When you become a parent, you become obsessed with baby poop (#realtalk). But we mamas aren’t the only ones examining baby stool. Scientists are looking into diapers too, and they don’t like what they see.

According to a new study published in the journal mSphere, baby poop isn’t the same as it was generations ago—and researchers think there may be a link between rising pH levels in dirty diapers and the rising rates of allergies and asthma.

The study was funded by Evolve BioSystems, a company that spun out from the Foods for Health Institute at the University of California to develop commercial probiotics, and it is part of a growing body of research on the connection between our gut microbiomes and our overall health.

The Center for Disease Control (CDC) is among those currently investing in and investigating applied research into protecting the health of our microbiomes, the communities made up of “bacteria, fungi, viruses, and other microbes (germs) [that] live naturally on our skin and in our gut and other places within our body.”

The CDC is worried about how antibiotics can disrupt our microbiomes, a concern shared by the scientists who studied decades worth of baby poop.

The study’s authors reviewed 14 clinical studies published between 1926 and 2017 that analyzed the pH levels in poop from 312 healthy, breastfed newborns (pH measures if something is more acidic or more alkaline; the higher the levels, the more alkaline, and the lower the pH, the more acidity). They found the average pH levels in a baby’s stool have risen from 5.0 to 6.5 over the last 100 years, indicating a significant change in infant gut microbiome.

The uptick in pH correlates with a loss of Bifidobacterium, a group of beneficial gut bacteria vital during infancy, and a rise in potentially dangerous bacteria such as E. coli and Clostridia. The researchers say this change has led to a possibly harmful gut microbiome imbalance that can impact an infant’s short- and long-term health.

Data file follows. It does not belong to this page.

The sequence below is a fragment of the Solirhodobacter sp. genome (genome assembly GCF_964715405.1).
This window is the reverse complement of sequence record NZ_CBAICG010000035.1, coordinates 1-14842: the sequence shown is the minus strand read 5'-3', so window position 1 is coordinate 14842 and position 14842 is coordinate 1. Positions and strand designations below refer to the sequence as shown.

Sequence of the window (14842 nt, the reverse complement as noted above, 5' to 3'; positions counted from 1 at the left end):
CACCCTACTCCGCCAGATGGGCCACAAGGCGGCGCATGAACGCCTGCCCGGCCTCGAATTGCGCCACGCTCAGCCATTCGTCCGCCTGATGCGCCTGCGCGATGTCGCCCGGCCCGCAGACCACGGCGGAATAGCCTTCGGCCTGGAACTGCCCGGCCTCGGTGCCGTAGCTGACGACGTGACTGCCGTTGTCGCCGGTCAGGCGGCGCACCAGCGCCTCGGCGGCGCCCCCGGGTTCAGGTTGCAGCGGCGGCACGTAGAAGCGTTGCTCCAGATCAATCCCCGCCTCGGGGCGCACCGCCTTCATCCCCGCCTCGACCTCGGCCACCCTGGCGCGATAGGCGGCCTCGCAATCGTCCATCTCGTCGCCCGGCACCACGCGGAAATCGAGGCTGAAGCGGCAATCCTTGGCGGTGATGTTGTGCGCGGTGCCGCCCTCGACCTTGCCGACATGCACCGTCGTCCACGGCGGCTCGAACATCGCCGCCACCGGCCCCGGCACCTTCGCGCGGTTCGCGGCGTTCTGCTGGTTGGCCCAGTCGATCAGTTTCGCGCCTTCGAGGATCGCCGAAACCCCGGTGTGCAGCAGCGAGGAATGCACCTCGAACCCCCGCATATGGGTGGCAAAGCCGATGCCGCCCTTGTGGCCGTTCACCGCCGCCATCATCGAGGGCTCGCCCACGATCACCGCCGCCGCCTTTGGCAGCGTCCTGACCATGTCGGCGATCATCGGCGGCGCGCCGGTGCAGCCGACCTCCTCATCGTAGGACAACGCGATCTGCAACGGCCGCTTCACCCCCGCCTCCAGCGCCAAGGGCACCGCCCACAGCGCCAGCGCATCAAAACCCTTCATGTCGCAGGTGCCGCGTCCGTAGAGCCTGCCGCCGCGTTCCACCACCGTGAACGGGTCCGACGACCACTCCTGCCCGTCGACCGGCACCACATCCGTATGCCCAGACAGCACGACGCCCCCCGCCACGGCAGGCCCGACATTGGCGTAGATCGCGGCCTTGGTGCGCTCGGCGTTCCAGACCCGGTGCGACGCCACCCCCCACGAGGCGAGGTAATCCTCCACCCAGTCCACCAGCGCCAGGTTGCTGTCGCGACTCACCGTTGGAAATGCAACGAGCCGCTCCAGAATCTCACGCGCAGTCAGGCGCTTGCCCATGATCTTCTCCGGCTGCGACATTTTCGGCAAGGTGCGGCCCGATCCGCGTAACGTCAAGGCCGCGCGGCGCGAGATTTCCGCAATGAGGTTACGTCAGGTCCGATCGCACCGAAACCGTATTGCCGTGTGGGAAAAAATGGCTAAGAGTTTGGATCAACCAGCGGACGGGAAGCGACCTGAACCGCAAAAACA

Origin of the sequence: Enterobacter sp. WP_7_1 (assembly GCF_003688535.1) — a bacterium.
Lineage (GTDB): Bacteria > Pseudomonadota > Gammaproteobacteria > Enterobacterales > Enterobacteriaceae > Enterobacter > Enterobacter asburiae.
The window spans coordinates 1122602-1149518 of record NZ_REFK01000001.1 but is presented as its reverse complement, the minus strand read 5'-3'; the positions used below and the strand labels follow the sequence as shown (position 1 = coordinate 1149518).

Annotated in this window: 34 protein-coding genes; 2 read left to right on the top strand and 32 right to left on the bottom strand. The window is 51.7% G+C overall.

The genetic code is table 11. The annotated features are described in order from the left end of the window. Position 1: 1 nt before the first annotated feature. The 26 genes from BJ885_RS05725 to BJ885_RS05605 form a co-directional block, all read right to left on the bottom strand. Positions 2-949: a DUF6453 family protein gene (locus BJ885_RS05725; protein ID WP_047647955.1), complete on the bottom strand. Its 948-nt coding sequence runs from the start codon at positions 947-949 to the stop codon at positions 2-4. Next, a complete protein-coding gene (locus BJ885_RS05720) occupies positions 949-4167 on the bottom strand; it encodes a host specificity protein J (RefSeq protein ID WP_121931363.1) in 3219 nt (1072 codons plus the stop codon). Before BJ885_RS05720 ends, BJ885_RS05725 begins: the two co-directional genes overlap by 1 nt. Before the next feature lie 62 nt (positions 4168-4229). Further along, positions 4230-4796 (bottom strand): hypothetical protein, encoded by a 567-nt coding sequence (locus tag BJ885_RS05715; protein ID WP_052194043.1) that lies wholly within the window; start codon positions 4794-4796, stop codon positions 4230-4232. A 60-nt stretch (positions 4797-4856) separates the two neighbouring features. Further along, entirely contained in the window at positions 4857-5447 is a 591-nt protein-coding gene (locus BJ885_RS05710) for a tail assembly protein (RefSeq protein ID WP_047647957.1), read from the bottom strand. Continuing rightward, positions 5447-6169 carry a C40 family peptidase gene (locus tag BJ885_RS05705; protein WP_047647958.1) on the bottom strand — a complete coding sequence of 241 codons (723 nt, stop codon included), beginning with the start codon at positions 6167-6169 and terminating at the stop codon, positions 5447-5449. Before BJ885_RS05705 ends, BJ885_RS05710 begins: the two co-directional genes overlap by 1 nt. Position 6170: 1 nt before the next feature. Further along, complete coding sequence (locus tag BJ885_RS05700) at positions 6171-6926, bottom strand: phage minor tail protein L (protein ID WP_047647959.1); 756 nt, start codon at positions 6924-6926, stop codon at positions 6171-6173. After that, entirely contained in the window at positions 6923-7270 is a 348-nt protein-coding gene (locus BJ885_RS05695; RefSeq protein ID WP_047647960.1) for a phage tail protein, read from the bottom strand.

“These alarming changes to the infant gut microbiome and thus, gut environment, may be due to modern medical practices like antibiotics, C-sections, and formula feeding,” says study co-author Dr. Jennifer Smilowitz, associate director of the Human Studies Research Program for the Food for Health Institute at UC Davis. “These are all potentially life-saving medical practices, but have unintended consequences on the infant gut microbiome.”

As a result, Smilowitz continues, babies are put at higher risk for health problems such as asthma, allergies, colic, eczema, diabetes and obesity because “bad” bacteria is allowed to “thrive.” In fact, a 2015 study published in the journal Allergy, Asthma & Clinical Immunologyfound that certain gut bacteria can affect a child’s likelihood of developing asthma and allergies. Research has also shown that gut bacteria may play a part in immune function and autoimmune disorders.

“The need for clinicians to have a quick and reliable method to determine Bifidobacteriumlevels in baby’s gut, and an effective way to replace the right Bifidobacterium to correct dysbiosis when detected, are the critical next steps for infant health,” she says.

One possible solution to get the good bacteria back into the next generation’s diapers is through probiotics. Evolve BioSystems discovered in a clinical trial that infants given Evivo, a probiotic containing the good bacteria B. infantis, saw an 80% reduction in E. coli and other potentially harmful bacteria. Those trial results were published last year.

Modern medical practices have changed the contents of our babies’ diapers, but science might help get that good bacteria back into them, too.